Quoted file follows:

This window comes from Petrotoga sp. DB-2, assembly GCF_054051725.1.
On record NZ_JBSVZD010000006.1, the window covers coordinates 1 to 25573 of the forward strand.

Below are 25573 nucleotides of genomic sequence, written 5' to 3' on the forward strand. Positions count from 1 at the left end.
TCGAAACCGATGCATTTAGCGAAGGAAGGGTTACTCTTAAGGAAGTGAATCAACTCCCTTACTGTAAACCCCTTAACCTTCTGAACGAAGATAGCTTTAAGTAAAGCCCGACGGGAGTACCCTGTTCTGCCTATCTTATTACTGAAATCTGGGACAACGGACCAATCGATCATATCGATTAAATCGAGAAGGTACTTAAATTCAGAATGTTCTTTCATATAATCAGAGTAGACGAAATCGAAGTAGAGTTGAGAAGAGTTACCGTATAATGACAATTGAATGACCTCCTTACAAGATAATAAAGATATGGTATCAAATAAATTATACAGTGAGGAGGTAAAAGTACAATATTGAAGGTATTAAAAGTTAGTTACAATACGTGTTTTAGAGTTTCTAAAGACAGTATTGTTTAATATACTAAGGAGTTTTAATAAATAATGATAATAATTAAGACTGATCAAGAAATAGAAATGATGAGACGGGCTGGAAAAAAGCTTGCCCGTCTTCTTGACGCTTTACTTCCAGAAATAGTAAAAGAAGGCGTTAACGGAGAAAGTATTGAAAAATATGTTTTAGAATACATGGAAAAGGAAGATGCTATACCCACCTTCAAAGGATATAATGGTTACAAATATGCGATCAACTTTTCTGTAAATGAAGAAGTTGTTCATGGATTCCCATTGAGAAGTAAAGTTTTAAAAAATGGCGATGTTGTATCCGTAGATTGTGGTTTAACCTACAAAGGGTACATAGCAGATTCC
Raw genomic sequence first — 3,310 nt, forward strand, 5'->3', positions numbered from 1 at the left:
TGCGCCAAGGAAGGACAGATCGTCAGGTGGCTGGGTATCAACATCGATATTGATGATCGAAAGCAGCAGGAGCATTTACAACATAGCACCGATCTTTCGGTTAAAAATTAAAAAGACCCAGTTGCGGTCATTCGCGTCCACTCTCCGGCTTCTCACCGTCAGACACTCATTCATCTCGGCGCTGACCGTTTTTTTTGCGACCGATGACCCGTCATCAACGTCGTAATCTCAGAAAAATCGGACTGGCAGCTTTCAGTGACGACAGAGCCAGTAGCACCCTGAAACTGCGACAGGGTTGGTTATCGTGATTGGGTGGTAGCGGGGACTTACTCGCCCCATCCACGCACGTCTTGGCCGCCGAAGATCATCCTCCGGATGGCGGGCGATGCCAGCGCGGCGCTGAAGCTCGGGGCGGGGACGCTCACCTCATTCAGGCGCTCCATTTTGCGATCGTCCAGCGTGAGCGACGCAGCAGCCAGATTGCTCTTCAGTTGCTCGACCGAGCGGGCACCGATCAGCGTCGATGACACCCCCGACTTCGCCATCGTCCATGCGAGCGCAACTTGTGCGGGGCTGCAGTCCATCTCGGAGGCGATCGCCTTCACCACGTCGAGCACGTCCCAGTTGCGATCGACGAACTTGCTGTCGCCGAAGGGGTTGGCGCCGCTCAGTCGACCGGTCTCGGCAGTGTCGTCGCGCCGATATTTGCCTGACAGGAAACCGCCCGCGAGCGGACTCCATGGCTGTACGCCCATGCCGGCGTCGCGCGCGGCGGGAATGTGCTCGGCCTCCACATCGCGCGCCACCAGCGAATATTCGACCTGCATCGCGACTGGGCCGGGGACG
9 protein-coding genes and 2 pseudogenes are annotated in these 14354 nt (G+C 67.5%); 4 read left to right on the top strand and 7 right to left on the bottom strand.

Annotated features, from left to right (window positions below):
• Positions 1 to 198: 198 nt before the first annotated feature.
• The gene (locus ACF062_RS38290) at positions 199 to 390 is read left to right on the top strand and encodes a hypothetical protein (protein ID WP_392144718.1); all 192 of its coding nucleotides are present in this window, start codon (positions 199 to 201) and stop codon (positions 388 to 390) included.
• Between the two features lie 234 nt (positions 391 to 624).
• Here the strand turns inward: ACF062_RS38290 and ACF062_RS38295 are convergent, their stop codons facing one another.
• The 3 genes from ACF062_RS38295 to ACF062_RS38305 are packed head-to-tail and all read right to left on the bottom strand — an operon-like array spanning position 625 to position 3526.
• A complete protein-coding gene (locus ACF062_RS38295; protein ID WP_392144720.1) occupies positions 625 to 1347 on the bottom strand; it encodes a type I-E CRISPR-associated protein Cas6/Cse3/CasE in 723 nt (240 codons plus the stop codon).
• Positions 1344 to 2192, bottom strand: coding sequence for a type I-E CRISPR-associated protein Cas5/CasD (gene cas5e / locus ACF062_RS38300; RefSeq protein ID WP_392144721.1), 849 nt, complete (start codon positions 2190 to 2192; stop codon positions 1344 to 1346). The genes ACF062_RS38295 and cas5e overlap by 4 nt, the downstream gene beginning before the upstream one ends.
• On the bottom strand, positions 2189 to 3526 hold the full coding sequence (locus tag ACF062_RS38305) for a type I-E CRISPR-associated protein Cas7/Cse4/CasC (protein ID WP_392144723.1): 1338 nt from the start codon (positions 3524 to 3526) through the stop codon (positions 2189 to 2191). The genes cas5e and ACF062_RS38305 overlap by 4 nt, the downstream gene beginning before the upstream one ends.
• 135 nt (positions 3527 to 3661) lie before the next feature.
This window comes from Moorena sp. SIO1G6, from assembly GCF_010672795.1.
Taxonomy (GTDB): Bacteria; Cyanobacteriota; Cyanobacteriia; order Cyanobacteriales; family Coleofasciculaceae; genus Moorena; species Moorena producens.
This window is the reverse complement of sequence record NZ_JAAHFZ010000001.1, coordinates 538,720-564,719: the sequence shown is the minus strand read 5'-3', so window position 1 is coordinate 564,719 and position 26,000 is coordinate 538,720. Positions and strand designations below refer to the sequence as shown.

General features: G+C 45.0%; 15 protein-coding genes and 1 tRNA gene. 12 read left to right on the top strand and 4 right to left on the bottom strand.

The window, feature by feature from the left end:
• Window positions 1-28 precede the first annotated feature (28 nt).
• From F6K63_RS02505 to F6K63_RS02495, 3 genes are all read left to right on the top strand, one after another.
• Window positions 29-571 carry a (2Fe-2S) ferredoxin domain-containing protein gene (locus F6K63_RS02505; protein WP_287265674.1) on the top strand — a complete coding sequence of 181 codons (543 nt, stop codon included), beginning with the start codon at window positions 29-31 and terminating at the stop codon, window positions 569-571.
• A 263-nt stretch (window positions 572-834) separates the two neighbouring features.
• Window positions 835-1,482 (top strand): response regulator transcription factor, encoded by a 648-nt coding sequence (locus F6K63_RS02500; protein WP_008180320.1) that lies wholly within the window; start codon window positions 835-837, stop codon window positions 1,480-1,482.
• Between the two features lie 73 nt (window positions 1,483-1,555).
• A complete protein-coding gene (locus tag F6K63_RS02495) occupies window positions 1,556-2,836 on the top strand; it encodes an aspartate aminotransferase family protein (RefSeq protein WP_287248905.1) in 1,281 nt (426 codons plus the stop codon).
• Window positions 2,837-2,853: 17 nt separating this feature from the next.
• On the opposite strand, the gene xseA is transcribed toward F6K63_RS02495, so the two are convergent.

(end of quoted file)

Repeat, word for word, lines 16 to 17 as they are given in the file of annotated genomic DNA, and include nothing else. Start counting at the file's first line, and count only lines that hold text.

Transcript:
• On the bottom strand, positions 2189 to 3526 hold the full coding sequence (locus tag ACF062_RS38305) for a type I-E CRISPR-associated protein Cas7/Cse4/CasC (protein ID WP_392144723.1): 1338 nt from the start codon (positions 3524 to 3526) through the stop codon (positions 2189 to 2191). The genes cas5e and ACF062_RS38305 overlap by 4 nt, the downstream gene beginning before the upstream one ends.
• 135 nt (positions 3527 to 3661) lie before the next feature.